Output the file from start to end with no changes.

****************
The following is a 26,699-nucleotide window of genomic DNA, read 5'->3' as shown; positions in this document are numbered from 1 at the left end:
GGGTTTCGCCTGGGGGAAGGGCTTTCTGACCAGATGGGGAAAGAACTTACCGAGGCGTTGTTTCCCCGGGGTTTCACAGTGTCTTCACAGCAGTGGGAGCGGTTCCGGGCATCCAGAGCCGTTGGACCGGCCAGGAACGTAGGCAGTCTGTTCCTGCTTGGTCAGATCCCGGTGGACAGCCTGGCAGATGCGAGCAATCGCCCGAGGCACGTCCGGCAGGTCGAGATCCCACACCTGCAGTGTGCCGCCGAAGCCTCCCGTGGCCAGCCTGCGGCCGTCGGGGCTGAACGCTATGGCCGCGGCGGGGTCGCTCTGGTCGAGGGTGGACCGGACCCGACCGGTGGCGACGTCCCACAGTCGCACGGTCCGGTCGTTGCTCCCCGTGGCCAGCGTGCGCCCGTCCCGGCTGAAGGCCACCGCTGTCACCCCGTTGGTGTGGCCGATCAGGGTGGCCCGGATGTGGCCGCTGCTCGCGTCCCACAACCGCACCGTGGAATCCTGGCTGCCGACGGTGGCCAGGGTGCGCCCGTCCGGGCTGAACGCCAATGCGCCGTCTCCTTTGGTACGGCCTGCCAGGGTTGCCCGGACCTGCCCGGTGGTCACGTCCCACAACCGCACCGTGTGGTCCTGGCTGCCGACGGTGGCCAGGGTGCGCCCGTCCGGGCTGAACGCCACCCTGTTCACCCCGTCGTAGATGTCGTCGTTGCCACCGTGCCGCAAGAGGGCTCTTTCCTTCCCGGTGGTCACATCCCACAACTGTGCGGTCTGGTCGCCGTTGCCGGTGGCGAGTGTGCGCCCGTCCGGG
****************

The following is a 26,699-nucleotide window of genomic DNA, read 5'->3' as shown; positions in this document are numbered from 1 at the left end:
GGGTTTCGCCTGGGGGAAGGGCTTTCTGACCAGATGGGGAAAGAACTTACCGAGGCGTTGTTTCCCCGGGGTTTCACAGTGTCTTCACAGCAGTGGGAGCGGTTCCGGGCATCCAGAGCCGTTGGACCGGCCAGGAACGTAGGCAGTCTGTTCCTGCTTGGTCAGATCCCGGTGGACAGCCTGGCAGATGCGAGCAATCGCCCGAGGCACGTCCGGCAGGTCGAGATCCCACACCTGCAGTGTGCCGCCGAAGCCTCCCGTGGCCAGCCTGCGGCCGTCGGGGCTGAACGCTATGGCCGCGGCGGGGTCGCTCTGGTCGAGGGTGGACCGGACCCGACCGGTGGCGACGTCCCACAGTCGCACGGTCCGGTCGTTGCTCCCCGTGGCCAGCGTGCGCCCGTCCCGGCTGAAGGCCACCGCTGTCACCCCGTTGGTGTGGCCGATCAGGGTGGCCCGGATGTGGCCGCTGCTCGCGTCCCACAACCGCACCGTGGAATCCTGGCTGCCGACGGTGGCCAGGGTGCGCCCGTCCGGGCTGAACGCCAATGCGCCGTCTCCTTTGGTACGGCCTGCCAGGGTTGCCCGGACCTGCCCGGTGGTCACGTCCCACAACCGCACCGTGTGGTCCTGGCTGCCGACGGTGGCCAGGGTGCGCCCGTCCGGGCTGAACGCCACCCTGTTCACCCCGTCGTAGATGTCGTCGTTGCCACCGTGCCGCAAGAGGGCTCTTTCCTTCCCGGTGGTCACATCCCACAACTGTGCGGTCTGGTCGCCGTTGCCGGTGGCGAGTGTGCGCCCGTCCGGG